After a long winter of consultation, even the most battle-hardened of higher education policy wonks could be forgiven some weariness at the prospect of yet another review. But a fresh look at the research excellence framework by Lord Stern and colleagues is a welcome opportunity to settle an argument that has been festering for too long.
Assuming that we want to retain a dual-support funding system – and the government has given every indication that it does – how do we allocate the quality-related portion of that funding (now about £1.6 billion each year) in a way that is accountable, efficient and rewards high-quality, high-impact research?
Across the sector, the REF has become a condensation point for wider concern about the burden of audit, management and bureaucracy on academic life. An exaggerated debate has developed, in which the REF is frequently discussed in rather hysterical terms as “a bloated boondoggle”, a “Frankenstein monster” or “a Minotaur that must be appeased by bloody sacrifices”. It is supposedly responsible for a “blackmail culture”, a “fever” and a “toxic miasma” on campus.
It is no surprise that these messages have filtered up the system to ministers, and created a perception that the REF is a problem that needs fixing. So a cool, hard and evidence-informed look at the costs and benefits of the exercise – and a consideration of alternative approaches – is welcome. The Stern Review should also fill in the remaining pieces of the research policy jigsaw, after the higher education Green Paper and Nurse Review of the research councils left several questions unresolved.
As Jonathan Grant pointed out in Times Higher Education earlier this month, even at an estimated cost of £246 million in 2014, the REF is actually a considerably more efficient means of distributing research funding than the research council grants system. The discrepancy will only be exacerbated by the fact that the declining value of the science budget has pushed success rates in some research council funding schemes to below 10 per cent, with the result that nine in 10 applicants are investing large amounts of time and effort in unsuccessful proposals.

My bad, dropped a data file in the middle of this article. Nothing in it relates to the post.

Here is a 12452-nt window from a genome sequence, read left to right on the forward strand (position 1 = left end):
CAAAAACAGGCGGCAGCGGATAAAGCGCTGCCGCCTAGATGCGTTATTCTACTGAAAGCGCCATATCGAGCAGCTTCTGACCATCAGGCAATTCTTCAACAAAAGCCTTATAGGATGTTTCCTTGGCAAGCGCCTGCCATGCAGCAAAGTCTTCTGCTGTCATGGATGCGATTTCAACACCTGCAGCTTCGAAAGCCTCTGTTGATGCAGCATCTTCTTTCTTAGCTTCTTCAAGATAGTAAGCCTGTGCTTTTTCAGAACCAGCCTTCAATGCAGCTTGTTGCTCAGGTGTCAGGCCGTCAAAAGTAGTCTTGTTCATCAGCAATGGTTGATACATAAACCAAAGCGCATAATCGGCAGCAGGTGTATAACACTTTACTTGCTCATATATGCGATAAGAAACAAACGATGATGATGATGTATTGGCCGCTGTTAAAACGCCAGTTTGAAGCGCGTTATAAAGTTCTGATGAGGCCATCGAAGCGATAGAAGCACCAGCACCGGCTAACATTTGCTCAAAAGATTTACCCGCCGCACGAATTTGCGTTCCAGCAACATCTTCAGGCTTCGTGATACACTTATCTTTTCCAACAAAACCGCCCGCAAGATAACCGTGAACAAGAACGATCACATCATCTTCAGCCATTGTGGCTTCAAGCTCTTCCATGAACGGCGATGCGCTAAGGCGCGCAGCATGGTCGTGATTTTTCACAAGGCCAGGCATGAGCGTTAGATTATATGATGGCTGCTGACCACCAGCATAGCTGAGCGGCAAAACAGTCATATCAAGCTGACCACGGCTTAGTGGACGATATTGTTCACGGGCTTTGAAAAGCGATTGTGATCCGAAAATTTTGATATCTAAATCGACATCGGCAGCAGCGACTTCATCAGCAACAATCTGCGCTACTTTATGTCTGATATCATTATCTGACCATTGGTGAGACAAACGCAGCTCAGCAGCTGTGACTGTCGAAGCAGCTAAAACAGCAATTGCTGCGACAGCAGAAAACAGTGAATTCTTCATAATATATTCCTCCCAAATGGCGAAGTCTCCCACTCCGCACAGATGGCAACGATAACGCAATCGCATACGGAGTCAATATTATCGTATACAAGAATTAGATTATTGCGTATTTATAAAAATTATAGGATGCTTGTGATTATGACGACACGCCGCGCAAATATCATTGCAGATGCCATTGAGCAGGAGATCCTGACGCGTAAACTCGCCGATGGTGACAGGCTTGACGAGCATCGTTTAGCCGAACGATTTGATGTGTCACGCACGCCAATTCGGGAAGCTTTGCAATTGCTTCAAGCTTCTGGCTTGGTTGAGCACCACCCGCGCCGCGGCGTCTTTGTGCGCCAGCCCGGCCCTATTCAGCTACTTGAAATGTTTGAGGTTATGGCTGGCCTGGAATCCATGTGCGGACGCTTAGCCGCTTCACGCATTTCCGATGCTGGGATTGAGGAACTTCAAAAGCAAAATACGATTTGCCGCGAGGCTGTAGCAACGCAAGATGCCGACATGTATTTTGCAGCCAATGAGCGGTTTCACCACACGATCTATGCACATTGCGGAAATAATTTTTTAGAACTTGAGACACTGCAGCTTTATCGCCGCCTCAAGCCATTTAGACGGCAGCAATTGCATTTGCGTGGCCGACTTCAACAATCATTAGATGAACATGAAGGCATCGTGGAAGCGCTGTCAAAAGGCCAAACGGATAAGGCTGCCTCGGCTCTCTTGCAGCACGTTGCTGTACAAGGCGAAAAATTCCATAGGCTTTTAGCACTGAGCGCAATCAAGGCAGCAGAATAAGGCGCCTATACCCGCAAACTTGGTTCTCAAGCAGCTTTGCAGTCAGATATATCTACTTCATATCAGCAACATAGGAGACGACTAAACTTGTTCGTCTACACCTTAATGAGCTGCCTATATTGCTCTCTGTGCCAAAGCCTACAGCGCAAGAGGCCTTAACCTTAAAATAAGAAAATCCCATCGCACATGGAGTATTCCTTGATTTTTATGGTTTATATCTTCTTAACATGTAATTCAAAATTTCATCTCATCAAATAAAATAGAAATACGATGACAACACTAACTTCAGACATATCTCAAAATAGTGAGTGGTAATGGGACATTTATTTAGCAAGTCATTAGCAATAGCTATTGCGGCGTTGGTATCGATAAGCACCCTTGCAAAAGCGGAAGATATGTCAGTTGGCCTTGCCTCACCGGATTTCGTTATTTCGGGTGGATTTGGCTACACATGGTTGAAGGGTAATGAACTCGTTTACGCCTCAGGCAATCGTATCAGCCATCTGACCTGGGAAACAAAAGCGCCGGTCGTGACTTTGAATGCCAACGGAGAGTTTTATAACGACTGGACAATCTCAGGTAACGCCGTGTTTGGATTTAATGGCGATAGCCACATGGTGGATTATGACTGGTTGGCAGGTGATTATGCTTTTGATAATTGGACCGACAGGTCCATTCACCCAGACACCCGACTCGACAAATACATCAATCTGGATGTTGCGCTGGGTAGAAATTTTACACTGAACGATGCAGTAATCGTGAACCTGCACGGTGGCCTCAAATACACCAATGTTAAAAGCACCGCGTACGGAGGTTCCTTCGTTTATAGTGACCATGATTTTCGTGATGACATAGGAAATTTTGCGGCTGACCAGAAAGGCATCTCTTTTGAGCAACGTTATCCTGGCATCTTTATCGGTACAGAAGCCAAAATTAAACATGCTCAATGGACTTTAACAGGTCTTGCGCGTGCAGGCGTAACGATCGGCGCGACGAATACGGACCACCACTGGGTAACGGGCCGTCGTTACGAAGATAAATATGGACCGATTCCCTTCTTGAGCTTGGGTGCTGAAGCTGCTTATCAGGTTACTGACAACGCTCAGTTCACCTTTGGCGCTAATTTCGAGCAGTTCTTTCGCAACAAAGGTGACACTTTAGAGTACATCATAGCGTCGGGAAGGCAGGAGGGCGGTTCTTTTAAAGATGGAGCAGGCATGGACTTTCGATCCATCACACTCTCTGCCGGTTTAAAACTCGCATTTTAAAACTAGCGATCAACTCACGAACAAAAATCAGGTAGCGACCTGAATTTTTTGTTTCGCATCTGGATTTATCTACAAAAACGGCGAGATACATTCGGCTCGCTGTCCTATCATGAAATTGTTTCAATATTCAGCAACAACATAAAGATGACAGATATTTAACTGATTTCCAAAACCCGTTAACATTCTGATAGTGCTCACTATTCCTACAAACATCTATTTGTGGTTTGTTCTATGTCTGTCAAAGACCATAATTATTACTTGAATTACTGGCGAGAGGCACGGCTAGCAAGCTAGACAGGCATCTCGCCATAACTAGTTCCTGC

The thorough series of evaluations of REF 2014 carried out last year will provide a solid evidence base on which to build. In addition, my independent review of metrics, published as The Metric Tide in July 2015, took an in-depth look at the role that quantitative data could play.
REF sceptics often look to metrics as the answer. This is reflected in the Stern Review’s terms of reference, which call for “a simpler, lighter-touch method of research assessment, that more effectively uses data and metrics while retaining the benefits of peer review”.
But as we’re seeing in debates over metrics for teaching assessment, the seductive promise of big data doesn’t always hold up under scrutiny. My review group approached this issue with an entirely open mind, but after spending 15 months analysing available metrics, performing correlation analyses and consulting widely, we were forced to conclude that “no set of numbers, however broad, is likely to be able to capture the multifaceted and nuanced judgements on the quality of research outputs that the REF process currently provides”.
If all the REF is intended to do is provide an allocation mechanism for quality-related funding then it’s perfectly possible to devise an algorithmic solution. But the exercise, as it has evolved through successive cycles, does a lot more than this. And compared with the existing process, coverage and robustness across disciplines remains the biggest challenge for metrics. Whatever Elsevier and others with metric services to sell may say, there are serious gaps, especially across the arts, humanities and social sciences.
For instance, my review highlighted that there are a handful of arts-based higher education institutions for which journal articles were a minor component of their 2014 REF submission. And while the percentage of non-journal outputs may be much smaller for larger research-intensives (24 per cent at the University of Oxford; 15 per cent at University College London) their sheer size means a great deal of excellent research would not be counted if we switched to a purely citation-based approach.
Regarding the impact element of the REF, the problem is even greater. As both my review and a separate evaluation by King’s College London and Digital Science show, we simply don’t have reliable quantitative indicators that can capture the richness and diversity of impacts depicted in the near 7,000 REF case studies.
So while the Stern Review’s aspiration to reduce burden and incorporate quantitative data more intensively in research evaluation is entirely correct, metrics provide few easy wins. And, as Grant also pointed out, the financial savings from a switch to metrics are likely to be modest at best.
Instead of diving headlong into the metric tide, I continue to think that the focus for the next REF cycle should be on improving the robustness, coverage and interoperability of the datasets that we have, and applying them responsibly in the management of the research system. This need for a framework of “responsible metrics” for research was the headline message of The Metric Tide, and I hope Lord Stern and colleagues will consider it seriously.
James Wilsdon is professor of research policy and director of impact and engagement in the Faculty of Social Sciences at the University of Sheffield. An updated book edition of The Metric Tide, the report of his independent metrics review, is being published by Sage Publishing this week.